People in different places across the globe have heard mysterious booming sounds this year, leaving experts baffled as a concrete reason for the phenomena is yet to be established.
The terrifying loud sounds, nicknamed "Bama Boom", have been heard in various regions ranging from the Middle East to the East Midlands to Australia while the majority of the noises have been recorded in America's eastern coast.
In 2017, similar booms have been reported in 64 locations, including Michigan, Lapland, St Ives, Swansea and Yorkshire, with the latest one reported from the US state of Alabama and Idaho last week.
Despite being widely reported, the booms remain to be a mystery for experts, with suggested causes reportedly ranging from supersonic aircraft to meteors exploding in the Earth's atmosphere.
A loud boom heard in Alabama on November 14 got the attention of the Birmingham National Weather Service, which suggested that the sound was probably caused by either a sonic boom from an aircraft or a meteorite from the Leonid shower, a prolific meteor shower associated with the comet Tempel–Tuttle that peak in the month of November.
Re: loud boom heard: we do not see anything indicating large fire/smoke on radar or satellite; nothing on USGS indicating an earthquake. We don't have an answer, and can only hypothesize with you. 1) sonic boom from aircraft; 2) meteorite w/ current Leonid shower?— NWS Birmingham (@NWSBirmingham) November 14, 2017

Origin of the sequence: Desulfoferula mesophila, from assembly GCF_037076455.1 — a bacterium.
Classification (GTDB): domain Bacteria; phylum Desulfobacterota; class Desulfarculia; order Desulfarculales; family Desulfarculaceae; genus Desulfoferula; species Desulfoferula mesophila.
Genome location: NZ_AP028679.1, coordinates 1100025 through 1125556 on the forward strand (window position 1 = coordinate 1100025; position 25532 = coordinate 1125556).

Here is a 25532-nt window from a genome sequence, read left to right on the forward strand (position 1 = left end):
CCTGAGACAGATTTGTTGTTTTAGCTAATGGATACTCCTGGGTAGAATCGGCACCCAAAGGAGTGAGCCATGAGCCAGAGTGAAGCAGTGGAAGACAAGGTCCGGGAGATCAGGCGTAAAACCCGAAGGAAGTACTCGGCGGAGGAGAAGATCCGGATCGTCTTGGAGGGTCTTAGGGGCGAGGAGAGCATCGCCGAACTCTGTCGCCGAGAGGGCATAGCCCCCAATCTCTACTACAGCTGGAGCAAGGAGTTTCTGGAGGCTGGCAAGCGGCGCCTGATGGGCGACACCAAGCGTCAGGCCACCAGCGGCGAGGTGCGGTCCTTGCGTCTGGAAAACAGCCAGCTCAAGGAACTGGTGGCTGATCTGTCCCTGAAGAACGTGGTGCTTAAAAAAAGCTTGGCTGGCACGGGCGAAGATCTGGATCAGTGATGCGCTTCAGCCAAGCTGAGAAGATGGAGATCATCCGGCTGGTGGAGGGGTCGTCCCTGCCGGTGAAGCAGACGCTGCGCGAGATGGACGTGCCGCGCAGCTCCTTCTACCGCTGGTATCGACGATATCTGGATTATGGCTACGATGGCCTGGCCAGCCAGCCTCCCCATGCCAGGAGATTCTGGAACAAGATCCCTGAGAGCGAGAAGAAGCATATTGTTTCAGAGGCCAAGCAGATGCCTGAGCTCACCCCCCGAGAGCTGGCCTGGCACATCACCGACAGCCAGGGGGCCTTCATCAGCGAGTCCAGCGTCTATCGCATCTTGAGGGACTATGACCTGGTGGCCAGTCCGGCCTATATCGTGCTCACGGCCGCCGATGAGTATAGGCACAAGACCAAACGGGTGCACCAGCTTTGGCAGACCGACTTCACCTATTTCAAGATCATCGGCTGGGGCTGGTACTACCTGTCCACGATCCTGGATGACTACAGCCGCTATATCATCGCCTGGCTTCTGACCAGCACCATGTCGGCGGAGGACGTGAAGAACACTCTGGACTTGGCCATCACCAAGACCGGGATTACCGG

Has anyone heard a loud explosion in west Blount County? We’ve recieved several calls between Spunky Hollow Rd and Cannons Crossing. Law Enforcement is currently patrolling the area.— Blount County 9-1-1 (@BlountCounty911) November 14, 2017
However, Bill Cooke, head of NASA's Meteoroid Environment Office, told ABC 3340 that the boom could have been caused by a supersonic aircraft, a ground explosion, or a bolide -- a large meteor that explodes in the atmosphere, but not related to the Leonid shower.
The strange noise was also picked up by the US Geological Survey, whose data suggests that the boom was not resulted from an earthquake.
A day after the Alabama incident, multiple people in Idaho also heard a similar boom while its cause and location still remain unclear.
On October 10, residents in Cairns, Queensland heard a similar boom, leading many to suggest that it probably came from a meteorite, a gas bottle explosion, or a military plane.
Two weeks later, another boom was heard over the Eyre Peninsula in South Australia at the same time when a blue meteor passed across the sky.
"It just got bigger and bigger and it was just this big flash across the sky and there were sparks coming off it," Lisa Watson, a local resident, told News Corp.
NASA's Cooke, meanwhile, said that meteor scientists at the federal space agency will continue to examine new data to determine the cause of the baffling booms.